Loyola University Chicago

School of Communication


Professor wins Ken Burns prize for documentary

Professor wins Ken Burns prize for documentary

Dr. Elizabeth Coffman edits a portion of her award-winning documentary, Flannery. Photo by Sydney Owens.

By Sydney Owens

School of Communication professor Elizabeth Coffman, Ph.D., was awarded the first-ever Library of Congress Lavine/Ken Burns Prize for Film for her feature-length documentary about famed Southern Gothic writer Flannery O’Connor.

The award for the documentary, Flannery, comes with a $200,000 finishing grant and will be presented at a gala at the Library of Congress on Thursday, Oct. 17, according to a press release from the Library of Congress.

Flannery, a film about the life and works of O’Connor, was chosen for first-place out of 80 different film submissions. The award will be granted annually to “a filmmaker whose documentary uses original research and compelling narrative to tell stories that touch on some aspect of American history,” according to the release.

“This wonderful award supports filmmakers who seek creative ways for listening to U.S. history with all of our 'freaks' and prophets, our serial killers and our saints – to paraphrase Flannery O’Connor – and will help to revive the hilarious, transcendent talent of writers who exist just outside the mainstream,” Coffman said.

Coffman said the project was a team effort initiated in 2011 by producer, co-writer and co-director the Rev. Mark Bosco, S.J.

“It is such a great honor to receive this award, as it highlights Flannery O’Connor’s unique place in American literature,” said Bosco, a Jesuit priest and former Loyola faculty member.

Flannery is an extraordinary documentary that allows us to follow the creative process of one of our country’s greatest writers,” Ken Burns said. “It also provides us a glimpse into her life, including her Catholic faith, her unusual sensitivity to race as a Southern white woman, and her daily struggles with illness and the prospect and reality of an early mortality.”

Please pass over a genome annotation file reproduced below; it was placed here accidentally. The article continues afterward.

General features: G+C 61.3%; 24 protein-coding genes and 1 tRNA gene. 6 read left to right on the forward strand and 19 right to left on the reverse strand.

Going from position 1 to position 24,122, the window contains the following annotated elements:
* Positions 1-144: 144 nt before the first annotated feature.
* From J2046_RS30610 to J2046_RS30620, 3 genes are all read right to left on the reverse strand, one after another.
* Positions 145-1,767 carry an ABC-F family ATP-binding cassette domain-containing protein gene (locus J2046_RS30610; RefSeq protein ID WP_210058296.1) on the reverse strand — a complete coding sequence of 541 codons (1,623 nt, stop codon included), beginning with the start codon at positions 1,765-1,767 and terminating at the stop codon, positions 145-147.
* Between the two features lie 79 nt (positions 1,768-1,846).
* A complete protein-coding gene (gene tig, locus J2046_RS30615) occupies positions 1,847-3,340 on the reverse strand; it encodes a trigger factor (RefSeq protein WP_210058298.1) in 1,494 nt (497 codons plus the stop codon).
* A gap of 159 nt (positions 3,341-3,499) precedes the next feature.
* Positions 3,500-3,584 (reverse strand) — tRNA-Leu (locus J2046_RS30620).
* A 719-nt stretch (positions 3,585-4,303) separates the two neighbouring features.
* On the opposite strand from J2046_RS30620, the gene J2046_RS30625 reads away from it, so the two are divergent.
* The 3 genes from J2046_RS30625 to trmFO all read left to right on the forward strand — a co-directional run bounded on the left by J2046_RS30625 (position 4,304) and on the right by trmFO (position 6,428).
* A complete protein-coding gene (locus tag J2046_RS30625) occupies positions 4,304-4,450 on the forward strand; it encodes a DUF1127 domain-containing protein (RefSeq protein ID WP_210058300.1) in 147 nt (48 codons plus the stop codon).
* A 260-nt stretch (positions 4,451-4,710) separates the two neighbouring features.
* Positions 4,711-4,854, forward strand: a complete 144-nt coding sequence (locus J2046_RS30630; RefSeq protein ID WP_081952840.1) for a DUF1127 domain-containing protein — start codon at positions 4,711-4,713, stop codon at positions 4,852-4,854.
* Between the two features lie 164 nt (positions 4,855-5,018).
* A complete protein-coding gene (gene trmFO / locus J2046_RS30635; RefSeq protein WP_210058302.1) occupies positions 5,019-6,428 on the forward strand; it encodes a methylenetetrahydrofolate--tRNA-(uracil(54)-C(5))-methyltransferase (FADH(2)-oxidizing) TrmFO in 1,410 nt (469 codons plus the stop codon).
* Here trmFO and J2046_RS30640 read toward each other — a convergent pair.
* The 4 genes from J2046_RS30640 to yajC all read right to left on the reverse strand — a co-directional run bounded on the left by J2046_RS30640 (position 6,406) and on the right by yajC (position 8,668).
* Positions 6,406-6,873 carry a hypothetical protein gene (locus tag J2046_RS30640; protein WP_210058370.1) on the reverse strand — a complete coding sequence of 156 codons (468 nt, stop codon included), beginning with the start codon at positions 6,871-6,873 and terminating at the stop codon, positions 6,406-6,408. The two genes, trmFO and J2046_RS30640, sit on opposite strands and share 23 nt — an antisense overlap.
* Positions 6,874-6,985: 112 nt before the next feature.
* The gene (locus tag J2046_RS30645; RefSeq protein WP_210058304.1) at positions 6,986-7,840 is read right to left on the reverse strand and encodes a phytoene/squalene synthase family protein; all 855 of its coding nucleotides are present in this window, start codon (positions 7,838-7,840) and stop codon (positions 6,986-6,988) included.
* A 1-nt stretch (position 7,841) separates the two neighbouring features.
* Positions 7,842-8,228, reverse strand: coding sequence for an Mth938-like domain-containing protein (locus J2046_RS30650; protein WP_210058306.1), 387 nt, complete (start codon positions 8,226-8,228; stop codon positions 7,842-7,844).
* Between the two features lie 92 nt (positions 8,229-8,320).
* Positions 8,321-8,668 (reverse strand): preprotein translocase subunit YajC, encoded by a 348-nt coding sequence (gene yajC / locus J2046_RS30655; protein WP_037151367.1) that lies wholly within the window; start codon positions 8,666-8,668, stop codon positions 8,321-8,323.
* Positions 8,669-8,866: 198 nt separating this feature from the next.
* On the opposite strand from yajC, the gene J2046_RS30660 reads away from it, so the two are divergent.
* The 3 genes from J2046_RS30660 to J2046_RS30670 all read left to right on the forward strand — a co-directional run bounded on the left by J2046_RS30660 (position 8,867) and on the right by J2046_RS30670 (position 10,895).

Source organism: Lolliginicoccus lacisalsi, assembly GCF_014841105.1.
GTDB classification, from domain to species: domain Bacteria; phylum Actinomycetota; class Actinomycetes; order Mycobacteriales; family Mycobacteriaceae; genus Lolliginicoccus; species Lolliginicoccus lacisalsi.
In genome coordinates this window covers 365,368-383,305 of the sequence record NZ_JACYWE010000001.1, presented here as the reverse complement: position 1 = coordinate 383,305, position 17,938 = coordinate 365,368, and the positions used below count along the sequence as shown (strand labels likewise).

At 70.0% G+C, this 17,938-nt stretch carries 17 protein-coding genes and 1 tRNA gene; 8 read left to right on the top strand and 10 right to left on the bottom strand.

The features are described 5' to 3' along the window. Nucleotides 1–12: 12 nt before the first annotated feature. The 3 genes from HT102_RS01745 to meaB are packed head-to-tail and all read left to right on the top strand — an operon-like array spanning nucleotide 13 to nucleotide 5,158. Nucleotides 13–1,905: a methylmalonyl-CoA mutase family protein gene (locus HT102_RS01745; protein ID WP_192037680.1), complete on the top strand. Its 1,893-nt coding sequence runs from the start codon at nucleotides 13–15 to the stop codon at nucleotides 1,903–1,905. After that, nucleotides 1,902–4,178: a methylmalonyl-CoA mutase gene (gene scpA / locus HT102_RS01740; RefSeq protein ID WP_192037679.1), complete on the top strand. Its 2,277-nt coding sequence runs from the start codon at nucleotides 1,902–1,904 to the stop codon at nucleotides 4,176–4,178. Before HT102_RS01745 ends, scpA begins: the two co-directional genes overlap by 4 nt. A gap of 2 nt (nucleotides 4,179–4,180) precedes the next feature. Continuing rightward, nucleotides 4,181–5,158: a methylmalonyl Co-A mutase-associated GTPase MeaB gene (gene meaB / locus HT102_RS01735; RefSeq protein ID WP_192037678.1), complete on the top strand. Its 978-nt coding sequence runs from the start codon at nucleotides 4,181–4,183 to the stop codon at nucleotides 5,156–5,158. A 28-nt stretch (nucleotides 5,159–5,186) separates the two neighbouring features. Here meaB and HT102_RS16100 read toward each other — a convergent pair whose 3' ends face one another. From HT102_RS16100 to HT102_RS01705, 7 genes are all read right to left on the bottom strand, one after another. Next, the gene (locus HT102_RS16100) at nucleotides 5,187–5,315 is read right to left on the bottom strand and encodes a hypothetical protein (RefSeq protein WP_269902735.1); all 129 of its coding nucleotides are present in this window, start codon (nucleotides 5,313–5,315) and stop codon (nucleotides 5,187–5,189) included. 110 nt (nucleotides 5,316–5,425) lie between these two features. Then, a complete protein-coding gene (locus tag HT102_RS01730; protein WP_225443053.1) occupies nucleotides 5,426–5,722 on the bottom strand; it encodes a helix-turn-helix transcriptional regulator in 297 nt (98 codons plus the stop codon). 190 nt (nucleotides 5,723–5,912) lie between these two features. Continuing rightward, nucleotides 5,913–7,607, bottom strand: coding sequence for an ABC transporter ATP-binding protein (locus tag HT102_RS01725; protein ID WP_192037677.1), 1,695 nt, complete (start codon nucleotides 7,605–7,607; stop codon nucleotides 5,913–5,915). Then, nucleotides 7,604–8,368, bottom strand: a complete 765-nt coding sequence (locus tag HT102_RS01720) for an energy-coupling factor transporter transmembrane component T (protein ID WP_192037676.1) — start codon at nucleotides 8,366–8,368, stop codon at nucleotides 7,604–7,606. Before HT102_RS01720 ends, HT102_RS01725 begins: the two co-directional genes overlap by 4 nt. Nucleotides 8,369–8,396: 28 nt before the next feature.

“Ken Burns and I were in immediate agreement,” said Dr. Carla Hayden, the Librarian of Congress. “The film is a beautiful and thoughtful reflection about the power of words and contemplation as well as the satisfaction that comes from a commitment to art and craft.”

Flannery will also be screened during the New Orleans Film Festival as part of the Documentary Features Competition on Oct. 21-22 and is expected to be shown at several other film festivals this year.

The film was created through support from the National Endowment for the Humanities (NEH), the Mary Flannery O’Connor trust, Emory University and Georgia College and State University, according to the film’s website.

O’Connor was born in 1920s Georgia to a Catholic family. She wrote short stories, novels and essays regarding racism, classicism, religion, disabilities and crime. Her works are often categorized as grotesque or as questioning morality and ethics.

Her writings include the novel Wise Blood and a short story collection titled A Good Man is Hard to Find.

Flannery was screened at Loyola’s Damen Student Center on September 18 as part of the Catholic Imagination Conference. After the screening, film critic Jonathan Rosenbaum shared his thoughts on the movie.

“This is the challenge faced by Flannery: in using creative images with writing without permitting those images to compete with or detract from the writing; a formidable challenge and one that is met with varying degrees of success in each case but with a great deal of ingenuity and creativity,” Rosenbaum said. “At least it arguably gives the prose an opportunity to breathe inside a cinematic space which is already to my mind a rare achievement.”